Mandatory reporting change push


sad man on couch in dark

The AMA is again calling for changes to mandatory reporting which would break down barriers to getting mental health help

At both Federal and State/Territory level, the Australian Medical Association has urged the COAG Health Council to adopt the West Australian model of mandatory reporting provisions for health care professionals seeking treatment for mental health and stress-related conditions.

AMA President, Dr Michael Gannon, says that the next meeting of the COAG Health Council is critical for mandatory reporting policy.

“The next meeting is a rare opportunity to finally fix the legislation that for too long has stopped doctors seeking the help they need,” Dr Gannon says.

“The entire AMA is unequivocal in its support for what is needed, and the medical profession has waited a long time for this opportunity.

“It is now up to Ministers to deliver on behalf of patients, doctors, and the other regulated professions.

“If they only tinker at the edges – or attempt to reword the existing model – they will only reinforce the existing barriers that are blocking doctors from seeking support.”

An alternative proposal, based on the current Queensland model “does not work,” he says.

“The principle underpinning the WA model – an exemption from reporting for impairment – has been proven to work.

“The WA model does not pose a risk to patients. There is evidence that it does help doctors.”

Dr Gannon says that doctors deserve the right to access health services, just like their patients.

“Doctors and other health workers are at greater risk of mental illness and stress-related problems, yet the current laws inhibit many from seeking treatment for a mental health condition because they fear for their medical registration,” Dr Gannon said.

“The mandatory reporting laws have a twofold effect – some people will not seek help at all, and those who do may not divulge all the necessary information to receive appropriate care.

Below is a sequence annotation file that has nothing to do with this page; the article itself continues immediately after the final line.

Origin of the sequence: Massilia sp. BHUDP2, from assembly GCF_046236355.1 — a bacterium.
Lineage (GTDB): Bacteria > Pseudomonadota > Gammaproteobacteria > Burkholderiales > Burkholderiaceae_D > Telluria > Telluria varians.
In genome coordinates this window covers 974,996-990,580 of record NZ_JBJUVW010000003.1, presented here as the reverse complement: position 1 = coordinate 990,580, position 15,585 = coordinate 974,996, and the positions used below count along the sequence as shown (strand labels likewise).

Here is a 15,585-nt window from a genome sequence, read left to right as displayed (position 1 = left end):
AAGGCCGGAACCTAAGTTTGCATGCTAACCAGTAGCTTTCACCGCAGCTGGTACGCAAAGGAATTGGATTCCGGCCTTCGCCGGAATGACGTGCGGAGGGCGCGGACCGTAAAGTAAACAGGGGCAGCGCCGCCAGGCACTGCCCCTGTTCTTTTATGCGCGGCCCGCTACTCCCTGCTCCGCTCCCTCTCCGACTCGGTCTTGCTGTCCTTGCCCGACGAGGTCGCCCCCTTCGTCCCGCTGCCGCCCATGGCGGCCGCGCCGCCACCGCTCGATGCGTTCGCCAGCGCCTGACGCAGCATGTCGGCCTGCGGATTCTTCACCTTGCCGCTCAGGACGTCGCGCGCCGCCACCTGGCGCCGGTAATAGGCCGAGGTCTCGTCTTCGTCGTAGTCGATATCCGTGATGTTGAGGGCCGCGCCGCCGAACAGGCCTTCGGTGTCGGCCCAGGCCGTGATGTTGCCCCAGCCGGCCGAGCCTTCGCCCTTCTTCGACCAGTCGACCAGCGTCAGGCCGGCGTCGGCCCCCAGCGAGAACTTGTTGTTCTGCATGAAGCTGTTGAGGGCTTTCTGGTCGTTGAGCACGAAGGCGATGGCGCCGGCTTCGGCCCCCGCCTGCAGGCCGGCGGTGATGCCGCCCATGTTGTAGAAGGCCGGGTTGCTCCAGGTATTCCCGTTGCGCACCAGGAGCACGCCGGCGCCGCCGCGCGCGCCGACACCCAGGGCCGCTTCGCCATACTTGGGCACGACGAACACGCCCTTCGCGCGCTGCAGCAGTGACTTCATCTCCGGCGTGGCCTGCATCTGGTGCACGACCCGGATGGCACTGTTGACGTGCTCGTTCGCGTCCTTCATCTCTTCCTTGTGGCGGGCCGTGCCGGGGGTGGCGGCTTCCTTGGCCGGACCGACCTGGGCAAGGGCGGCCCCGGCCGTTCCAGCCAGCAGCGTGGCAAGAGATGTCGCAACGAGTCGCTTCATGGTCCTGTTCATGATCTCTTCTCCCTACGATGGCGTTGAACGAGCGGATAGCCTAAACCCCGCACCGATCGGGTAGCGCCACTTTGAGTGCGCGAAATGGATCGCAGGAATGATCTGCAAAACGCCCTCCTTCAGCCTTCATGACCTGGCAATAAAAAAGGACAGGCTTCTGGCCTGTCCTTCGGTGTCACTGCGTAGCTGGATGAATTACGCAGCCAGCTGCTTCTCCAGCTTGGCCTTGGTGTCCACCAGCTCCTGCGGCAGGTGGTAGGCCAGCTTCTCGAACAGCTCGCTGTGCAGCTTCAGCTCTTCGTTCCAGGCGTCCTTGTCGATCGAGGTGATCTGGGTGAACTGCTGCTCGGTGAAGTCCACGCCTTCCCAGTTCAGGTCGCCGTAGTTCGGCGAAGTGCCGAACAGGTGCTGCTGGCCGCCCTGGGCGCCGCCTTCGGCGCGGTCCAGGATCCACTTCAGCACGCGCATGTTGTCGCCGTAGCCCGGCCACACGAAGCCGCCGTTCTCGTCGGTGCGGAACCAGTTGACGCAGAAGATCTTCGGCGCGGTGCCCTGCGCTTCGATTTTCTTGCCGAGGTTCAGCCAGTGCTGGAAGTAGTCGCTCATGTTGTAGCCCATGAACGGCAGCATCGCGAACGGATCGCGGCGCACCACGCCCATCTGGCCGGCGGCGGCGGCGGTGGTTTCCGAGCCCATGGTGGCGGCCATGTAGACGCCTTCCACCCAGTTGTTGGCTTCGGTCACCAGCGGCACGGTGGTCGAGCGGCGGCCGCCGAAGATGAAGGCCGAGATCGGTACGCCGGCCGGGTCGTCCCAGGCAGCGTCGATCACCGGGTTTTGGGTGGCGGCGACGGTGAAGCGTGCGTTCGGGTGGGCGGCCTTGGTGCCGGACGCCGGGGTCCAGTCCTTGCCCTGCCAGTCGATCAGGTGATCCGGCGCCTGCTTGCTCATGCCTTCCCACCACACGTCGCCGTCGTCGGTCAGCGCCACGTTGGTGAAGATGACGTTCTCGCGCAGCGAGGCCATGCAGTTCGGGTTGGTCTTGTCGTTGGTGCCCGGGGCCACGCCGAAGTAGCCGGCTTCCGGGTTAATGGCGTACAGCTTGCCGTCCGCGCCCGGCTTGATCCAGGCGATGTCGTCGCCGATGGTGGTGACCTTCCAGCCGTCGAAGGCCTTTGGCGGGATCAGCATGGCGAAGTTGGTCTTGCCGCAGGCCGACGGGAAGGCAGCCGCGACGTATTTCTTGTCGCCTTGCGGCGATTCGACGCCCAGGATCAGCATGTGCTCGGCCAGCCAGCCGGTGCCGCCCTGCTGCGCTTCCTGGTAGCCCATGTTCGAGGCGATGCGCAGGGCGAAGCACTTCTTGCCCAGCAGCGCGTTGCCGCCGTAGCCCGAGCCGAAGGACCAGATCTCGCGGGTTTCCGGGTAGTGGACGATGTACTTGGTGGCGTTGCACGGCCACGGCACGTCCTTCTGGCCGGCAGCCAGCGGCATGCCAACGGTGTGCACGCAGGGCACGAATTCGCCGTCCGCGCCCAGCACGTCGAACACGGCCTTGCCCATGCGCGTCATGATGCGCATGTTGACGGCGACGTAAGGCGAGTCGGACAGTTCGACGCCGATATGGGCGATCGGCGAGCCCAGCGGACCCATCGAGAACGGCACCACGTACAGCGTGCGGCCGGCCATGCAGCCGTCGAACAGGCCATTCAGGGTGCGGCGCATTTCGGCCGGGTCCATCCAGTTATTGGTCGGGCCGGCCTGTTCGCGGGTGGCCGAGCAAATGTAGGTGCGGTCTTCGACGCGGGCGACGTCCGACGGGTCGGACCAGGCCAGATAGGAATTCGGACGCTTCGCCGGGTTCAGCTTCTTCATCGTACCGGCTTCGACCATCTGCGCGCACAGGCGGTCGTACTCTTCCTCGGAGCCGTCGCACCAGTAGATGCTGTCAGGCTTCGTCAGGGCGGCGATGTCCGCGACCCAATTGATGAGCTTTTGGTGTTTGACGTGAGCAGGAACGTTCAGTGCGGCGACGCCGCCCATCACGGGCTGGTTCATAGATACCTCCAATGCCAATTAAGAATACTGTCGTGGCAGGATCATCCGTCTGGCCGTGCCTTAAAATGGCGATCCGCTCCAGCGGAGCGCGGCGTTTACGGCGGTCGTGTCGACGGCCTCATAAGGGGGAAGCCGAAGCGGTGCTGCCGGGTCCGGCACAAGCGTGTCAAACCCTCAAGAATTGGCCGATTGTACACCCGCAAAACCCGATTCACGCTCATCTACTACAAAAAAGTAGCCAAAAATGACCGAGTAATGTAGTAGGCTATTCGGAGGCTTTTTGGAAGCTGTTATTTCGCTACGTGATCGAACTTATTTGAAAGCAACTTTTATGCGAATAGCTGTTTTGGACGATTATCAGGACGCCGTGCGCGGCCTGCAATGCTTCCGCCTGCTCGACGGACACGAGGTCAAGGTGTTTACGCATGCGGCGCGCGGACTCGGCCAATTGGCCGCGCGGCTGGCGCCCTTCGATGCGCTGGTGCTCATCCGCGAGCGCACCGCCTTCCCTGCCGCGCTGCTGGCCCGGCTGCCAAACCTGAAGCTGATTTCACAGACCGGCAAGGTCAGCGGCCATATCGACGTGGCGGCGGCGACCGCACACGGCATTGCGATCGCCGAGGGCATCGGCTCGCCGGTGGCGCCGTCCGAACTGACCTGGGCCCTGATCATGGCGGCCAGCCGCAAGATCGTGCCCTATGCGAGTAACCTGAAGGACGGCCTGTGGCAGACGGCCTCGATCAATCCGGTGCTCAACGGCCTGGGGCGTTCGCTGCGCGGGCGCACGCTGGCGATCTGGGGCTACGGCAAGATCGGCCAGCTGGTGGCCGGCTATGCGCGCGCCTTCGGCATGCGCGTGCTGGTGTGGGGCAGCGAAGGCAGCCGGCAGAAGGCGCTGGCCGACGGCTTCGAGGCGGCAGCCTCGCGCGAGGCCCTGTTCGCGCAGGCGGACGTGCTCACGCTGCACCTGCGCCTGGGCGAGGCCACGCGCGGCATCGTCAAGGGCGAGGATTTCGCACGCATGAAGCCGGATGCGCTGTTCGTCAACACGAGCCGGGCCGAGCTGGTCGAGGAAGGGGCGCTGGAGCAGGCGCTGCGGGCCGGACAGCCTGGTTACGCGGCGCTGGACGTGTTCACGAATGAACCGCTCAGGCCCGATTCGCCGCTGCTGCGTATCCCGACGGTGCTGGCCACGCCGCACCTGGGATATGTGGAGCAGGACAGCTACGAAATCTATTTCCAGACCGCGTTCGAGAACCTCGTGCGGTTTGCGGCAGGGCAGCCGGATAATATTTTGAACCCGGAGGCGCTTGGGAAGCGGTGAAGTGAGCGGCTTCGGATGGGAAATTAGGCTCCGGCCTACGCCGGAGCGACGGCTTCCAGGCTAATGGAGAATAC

“The AMA is extremely concerned that we have a situation now where doctors may be avoiding necessary health care, putting both themselves and their patients at risk.

“We know this. Doctors have told us. We have lost too many colleagues and friends to the scourge of mental illness. The figures compel us to act.”

The WA model has given doctors the confidence to seek help when they need it, and there is no evidence that it has diminished patient safety, Dr Gannon says.

It has also been recommended in the Independent Review of the National Registration and Accreditation Scheme, a Senate report, and a number of academic studies.

The Pharmaceutical Society of Australia has also made a submission to the COAG Health Council calling for the adoption of the WA model.

PSA cited the National Stress and Wellbeing Survey of Pharmacists, Intern Pharmacists and Pharmacy Students, which found that 33% of pharmacists surveyed identified “impact on registration and right to practice” as a barrier to seeking help.

“Pharmacists should be able to seek treatment for health issues confidentially without fear that their professional careers will be at risk,” PSA president Dr Shane Jackson said earlier this month.

 

 

 

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